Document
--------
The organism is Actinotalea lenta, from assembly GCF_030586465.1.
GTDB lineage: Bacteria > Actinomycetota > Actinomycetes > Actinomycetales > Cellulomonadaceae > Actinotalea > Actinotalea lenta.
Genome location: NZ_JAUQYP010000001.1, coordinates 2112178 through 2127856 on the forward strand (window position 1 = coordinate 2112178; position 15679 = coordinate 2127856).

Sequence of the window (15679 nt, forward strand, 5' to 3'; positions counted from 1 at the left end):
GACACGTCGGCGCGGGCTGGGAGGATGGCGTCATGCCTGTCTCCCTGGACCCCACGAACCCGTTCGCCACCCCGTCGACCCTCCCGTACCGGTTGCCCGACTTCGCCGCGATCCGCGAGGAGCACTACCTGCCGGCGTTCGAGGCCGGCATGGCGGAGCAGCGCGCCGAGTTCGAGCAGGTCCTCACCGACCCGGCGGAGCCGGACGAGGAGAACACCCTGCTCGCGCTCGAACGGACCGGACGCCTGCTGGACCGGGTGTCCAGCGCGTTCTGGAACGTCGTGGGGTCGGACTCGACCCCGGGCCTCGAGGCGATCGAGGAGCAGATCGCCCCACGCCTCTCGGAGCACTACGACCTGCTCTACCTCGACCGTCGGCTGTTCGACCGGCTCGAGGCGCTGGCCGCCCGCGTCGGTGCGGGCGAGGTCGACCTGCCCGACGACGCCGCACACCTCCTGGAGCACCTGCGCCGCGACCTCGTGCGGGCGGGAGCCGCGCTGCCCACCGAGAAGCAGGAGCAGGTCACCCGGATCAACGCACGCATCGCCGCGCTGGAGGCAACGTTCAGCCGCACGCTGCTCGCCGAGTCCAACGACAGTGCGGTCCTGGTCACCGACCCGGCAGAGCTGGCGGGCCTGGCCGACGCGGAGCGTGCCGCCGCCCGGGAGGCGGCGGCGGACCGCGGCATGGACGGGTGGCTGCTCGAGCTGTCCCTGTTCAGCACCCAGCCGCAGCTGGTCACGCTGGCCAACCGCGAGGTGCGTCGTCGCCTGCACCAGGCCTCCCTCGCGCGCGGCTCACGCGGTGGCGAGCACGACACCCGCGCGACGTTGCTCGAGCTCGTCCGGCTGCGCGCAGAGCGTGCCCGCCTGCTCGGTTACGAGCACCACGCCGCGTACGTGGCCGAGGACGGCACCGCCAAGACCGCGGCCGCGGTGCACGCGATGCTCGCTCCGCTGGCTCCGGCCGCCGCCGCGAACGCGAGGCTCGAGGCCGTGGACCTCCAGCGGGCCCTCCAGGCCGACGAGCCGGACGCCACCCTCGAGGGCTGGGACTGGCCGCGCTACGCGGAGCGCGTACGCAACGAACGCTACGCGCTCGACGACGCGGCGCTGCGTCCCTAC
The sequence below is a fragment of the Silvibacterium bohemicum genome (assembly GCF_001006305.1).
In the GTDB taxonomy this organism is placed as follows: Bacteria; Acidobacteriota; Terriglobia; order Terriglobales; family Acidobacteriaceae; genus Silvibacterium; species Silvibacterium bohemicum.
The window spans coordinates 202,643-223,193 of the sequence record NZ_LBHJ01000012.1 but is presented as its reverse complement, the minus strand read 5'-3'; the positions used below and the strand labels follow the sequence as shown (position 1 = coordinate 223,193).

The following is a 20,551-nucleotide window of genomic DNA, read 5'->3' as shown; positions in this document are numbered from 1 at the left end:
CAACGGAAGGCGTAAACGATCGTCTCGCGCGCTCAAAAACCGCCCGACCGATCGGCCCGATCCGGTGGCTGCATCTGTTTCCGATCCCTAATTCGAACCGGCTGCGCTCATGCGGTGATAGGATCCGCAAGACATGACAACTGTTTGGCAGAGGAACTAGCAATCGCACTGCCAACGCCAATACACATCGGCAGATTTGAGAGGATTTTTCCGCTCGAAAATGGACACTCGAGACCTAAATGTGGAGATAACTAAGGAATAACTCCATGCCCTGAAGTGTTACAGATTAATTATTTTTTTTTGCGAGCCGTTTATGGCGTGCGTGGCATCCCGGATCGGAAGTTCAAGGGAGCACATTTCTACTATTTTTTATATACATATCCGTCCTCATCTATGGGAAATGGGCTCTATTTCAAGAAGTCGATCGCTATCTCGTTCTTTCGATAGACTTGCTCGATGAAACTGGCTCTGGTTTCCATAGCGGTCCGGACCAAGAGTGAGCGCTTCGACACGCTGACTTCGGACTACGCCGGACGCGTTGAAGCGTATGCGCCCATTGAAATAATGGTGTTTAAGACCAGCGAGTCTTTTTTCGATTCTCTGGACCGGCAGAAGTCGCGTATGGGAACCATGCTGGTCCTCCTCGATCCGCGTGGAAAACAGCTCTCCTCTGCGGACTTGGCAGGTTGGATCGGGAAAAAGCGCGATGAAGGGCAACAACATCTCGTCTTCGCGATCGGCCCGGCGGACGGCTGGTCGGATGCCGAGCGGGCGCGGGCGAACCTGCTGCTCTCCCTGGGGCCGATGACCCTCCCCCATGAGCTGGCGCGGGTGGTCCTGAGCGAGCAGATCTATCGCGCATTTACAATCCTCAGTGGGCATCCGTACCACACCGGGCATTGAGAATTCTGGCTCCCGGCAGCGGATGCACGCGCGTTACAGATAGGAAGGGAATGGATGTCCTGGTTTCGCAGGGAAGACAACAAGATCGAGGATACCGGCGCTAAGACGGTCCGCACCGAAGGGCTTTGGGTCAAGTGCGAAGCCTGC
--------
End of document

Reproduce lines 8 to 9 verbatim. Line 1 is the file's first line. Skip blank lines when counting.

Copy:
The window spans coordinates 202,643-223,193 of the sequence record NZ_LBHJ01000012.1 but is presented as its reverse complement, the minus strand read 5'-3'; the positions used below and the strand labels follow the sequence as shown (position 1 = coordinate 223,193).

The following is a 20,551-nucleotide window of genomic DNA, read 5'->3' as shown; positions in this document are numbered from 1 at the left end: